blossoms and leaves find their way into many culinary preparations. An pan (sweet bean jam filled buns) topped
with salty-but-sweetly aromatic cherry flowers were popularized by Emperor
Meiji more than one hundred years ago. Classic sakura mochi made from steamed sticky rice and sweet beans are wrapped in the salt-preserved leaves. Sakura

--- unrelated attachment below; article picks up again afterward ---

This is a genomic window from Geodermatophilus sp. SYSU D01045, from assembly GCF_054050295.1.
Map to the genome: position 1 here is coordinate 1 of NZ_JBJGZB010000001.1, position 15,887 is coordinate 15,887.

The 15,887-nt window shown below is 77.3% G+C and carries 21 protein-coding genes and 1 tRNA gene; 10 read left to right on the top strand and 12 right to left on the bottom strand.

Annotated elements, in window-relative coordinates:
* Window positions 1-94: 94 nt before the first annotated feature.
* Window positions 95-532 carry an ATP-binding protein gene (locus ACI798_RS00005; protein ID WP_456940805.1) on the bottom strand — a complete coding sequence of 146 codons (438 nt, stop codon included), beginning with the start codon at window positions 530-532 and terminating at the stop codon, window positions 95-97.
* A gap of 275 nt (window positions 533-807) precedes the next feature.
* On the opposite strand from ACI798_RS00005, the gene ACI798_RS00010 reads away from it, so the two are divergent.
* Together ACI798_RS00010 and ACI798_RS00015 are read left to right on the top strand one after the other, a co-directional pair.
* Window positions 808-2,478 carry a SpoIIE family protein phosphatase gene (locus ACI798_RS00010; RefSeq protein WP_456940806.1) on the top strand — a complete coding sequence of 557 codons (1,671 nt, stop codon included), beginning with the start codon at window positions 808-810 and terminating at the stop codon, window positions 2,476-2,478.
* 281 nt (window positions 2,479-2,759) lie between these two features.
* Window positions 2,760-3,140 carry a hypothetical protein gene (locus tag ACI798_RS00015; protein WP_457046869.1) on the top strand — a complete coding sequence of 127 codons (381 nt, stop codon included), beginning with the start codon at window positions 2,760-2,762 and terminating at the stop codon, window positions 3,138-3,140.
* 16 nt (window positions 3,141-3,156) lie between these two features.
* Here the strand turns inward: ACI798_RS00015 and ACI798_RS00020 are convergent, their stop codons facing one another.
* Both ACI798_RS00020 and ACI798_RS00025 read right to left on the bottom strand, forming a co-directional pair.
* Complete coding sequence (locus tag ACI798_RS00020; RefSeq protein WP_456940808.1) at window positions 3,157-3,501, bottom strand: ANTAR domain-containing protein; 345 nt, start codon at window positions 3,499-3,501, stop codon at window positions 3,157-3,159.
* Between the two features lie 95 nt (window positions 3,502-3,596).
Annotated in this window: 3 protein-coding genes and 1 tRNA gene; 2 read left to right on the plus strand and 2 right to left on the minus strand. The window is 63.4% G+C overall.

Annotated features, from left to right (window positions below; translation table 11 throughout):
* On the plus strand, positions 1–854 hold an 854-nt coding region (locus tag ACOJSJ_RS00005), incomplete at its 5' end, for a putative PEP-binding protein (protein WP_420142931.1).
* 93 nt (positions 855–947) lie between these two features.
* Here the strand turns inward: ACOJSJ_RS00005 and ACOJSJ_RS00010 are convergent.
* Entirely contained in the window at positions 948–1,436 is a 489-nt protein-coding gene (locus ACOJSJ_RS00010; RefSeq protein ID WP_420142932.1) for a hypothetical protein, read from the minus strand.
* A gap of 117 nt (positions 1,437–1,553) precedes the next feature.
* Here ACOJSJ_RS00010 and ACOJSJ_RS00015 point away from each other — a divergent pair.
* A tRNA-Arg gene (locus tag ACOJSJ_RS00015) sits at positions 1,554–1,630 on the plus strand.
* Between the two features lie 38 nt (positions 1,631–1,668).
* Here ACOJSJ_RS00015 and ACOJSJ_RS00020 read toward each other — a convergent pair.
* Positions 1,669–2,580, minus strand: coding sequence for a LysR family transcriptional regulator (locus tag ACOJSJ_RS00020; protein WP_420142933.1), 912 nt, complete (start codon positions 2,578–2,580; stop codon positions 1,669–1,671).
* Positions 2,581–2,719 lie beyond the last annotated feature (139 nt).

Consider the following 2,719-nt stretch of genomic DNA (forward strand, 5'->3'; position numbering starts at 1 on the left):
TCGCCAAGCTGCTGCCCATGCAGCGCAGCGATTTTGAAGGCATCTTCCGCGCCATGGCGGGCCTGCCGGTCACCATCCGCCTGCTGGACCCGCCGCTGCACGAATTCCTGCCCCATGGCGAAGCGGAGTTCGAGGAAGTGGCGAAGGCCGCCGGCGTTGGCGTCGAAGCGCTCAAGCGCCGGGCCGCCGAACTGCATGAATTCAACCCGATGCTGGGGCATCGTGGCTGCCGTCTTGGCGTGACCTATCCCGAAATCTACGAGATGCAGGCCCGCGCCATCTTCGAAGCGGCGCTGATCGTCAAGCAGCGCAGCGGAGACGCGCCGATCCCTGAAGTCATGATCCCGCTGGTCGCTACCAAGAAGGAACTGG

yu, a broth-like tea served at many weddings, is made by infusing the
preserved blossoms in warm water. Nowadays even bagels (!) are
decorated with salted cherry blossoms in the springtime to add a seasonal touch.